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Dollars and Cents: How Money is Made

How the US Treasury creates notes and coins.

Have you ever made money doing chores at home or by setting up a lemonade stand in your neighborhood? Have you earned pocket money, worked a summer job, or paid for items with cash? Most people use money almost every day, but where does it come from?

Money can take the form of cash or electronic information. When someone pays for something with a card or online app, they are moving money directly from one place to another electronically, through a computer. Cash, on the other hand, takes the form of notes and coins. The currency used in the United States is the US dollar.

 Who Makes Money?

The US Department of Treasury is in charge of making US currency. Two agencies of the Treasury are responsible for actually creating physical money; the US Mint produces coins and the US Bureau of Engraving and Printing prints paper money. The government hires designers to draw updated versions of coins and notes. These are then stamped onto metal discs to make coins or printed onto special paper to create dollar bills. Security features such as watermarks, serial numbers, specialized designs, and unique inks, are added to make sure that nobody can create counterfeit money, which is illegal.

Although the Treasury produces the physical notes and coins that are cash, it is the Federal Reserve that determines how much money should actually be available in the US economy at any time. The Fed also has methods of changing the value of the US dollar compared to other currencies around the world.

How Notes are Made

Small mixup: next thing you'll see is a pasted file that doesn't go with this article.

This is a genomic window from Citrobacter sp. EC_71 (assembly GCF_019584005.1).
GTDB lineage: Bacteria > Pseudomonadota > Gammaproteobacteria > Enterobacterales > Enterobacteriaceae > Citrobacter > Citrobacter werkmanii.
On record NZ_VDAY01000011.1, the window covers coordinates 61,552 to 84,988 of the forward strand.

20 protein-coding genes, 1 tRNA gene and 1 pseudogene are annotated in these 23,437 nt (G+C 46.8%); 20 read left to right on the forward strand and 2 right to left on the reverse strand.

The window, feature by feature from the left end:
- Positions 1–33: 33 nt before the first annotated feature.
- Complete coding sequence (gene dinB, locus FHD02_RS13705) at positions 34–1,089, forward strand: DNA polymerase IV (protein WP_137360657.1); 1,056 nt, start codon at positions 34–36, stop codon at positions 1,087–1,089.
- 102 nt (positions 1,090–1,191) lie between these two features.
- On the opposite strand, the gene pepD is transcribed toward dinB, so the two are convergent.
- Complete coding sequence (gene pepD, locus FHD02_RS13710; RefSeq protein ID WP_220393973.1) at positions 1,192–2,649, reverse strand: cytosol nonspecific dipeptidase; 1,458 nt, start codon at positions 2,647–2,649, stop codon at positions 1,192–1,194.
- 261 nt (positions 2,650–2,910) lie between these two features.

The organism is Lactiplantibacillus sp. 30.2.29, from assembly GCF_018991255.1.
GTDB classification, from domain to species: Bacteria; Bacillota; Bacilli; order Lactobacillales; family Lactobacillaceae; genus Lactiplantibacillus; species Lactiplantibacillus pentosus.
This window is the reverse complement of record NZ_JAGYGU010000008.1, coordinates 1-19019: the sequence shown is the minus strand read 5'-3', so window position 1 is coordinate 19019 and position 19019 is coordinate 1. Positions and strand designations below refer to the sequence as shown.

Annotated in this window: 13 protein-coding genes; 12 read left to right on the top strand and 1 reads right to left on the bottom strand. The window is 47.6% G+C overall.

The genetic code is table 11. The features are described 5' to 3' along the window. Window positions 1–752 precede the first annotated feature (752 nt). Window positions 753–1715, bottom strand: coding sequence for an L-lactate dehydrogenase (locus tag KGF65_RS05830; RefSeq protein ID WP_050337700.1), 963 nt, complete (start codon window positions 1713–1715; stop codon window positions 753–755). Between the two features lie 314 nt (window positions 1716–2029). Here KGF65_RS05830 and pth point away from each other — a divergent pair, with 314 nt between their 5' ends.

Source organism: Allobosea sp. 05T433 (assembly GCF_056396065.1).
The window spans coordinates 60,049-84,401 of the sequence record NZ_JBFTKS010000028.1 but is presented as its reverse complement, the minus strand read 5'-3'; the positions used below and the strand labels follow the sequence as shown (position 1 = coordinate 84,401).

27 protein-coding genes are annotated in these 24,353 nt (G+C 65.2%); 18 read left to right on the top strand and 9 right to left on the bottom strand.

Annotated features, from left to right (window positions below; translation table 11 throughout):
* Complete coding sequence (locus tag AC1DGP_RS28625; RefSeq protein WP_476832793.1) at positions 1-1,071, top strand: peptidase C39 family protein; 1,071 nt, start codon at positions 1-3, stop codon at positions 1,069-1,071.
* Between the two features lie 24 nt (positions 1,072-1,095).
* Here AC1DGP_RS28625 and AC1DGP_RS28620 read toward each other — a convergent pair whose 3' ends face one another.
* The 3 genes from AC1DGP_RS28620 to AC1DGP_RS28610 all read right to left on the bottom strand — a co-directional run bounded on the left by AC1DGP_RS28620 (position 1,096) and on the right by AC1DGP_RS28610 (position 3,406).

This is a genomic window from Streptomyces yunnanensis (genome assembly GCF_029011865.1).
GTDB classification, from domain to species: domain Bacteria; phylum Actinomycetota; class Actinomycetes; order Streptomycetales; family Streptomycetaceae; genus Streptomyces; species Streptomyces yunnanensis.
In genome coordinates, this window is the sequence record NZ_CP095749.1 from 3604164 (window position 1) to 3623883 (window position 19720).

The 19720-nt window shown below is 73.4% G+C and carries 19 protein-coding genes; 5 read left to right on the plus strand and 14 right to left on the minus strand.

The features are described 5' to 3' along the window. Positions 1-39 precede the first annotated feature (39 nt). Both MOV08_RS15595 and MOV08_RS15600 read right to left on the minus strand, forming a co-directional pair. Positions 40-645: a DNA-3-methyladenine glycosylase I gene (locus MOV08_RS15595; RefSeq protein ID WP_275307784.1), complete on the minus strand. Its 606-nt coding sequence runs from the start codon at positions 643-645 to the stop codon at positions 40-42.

The Bureau of Engraving and Printing is in charge of printing dollar bills. Once a design is created, it is engraved onto metal plates. These plates are then coated in ink, and a printing press transfers the design onto paper.

In the US, dollar bills are printed using special black and green inks, as well as color-shifting ink that can change color depending on how it reflects light. Notes are printed on paper that is made from a mixture of 75% cotton and 25% linen. Around the world, paper is becoming less common for printing money – many countries make their notes out of plastic, these days. After printing, the bills are carefully examined for mistakes and imperfections, before being packaged into bundles and sent across the country.

US dollar bills are available in several denominations. Today, you can get notes worth $1, $2, $5, $10, $20, $50, and $100. In the past, larger bills were printed, some worth $10,000, and even $100,000! Today, the $1 and $100 notes are the most common.

How Coins are Made

Coins are produced by the US Mint. Six branches of the Mint are located across the country. As well as coins for use as money, the Mint creates special coins and medals for collecting.

Coins come in six denominations today. These are:

Penny = 1¢

Nickel = 5¢

Dime = 10¢

Quarter = 25¢

Half Dollar = 50¢

Dollar: 100¢, or $1

For more information on how coins are made, check out this video by the US Mint:

Laura Valkovic

Socio-political Correspondent at LibertyNation.com and Managing Editor of LNGenZ.com. Eclectic in interests and political philosophies, Laura came to journalism after years of working as an educator. Her background as a historian has informed her research and writing styles, as well as her approach to current affairs. Born and raised in Australia, Laura currently resides in Great Britain.

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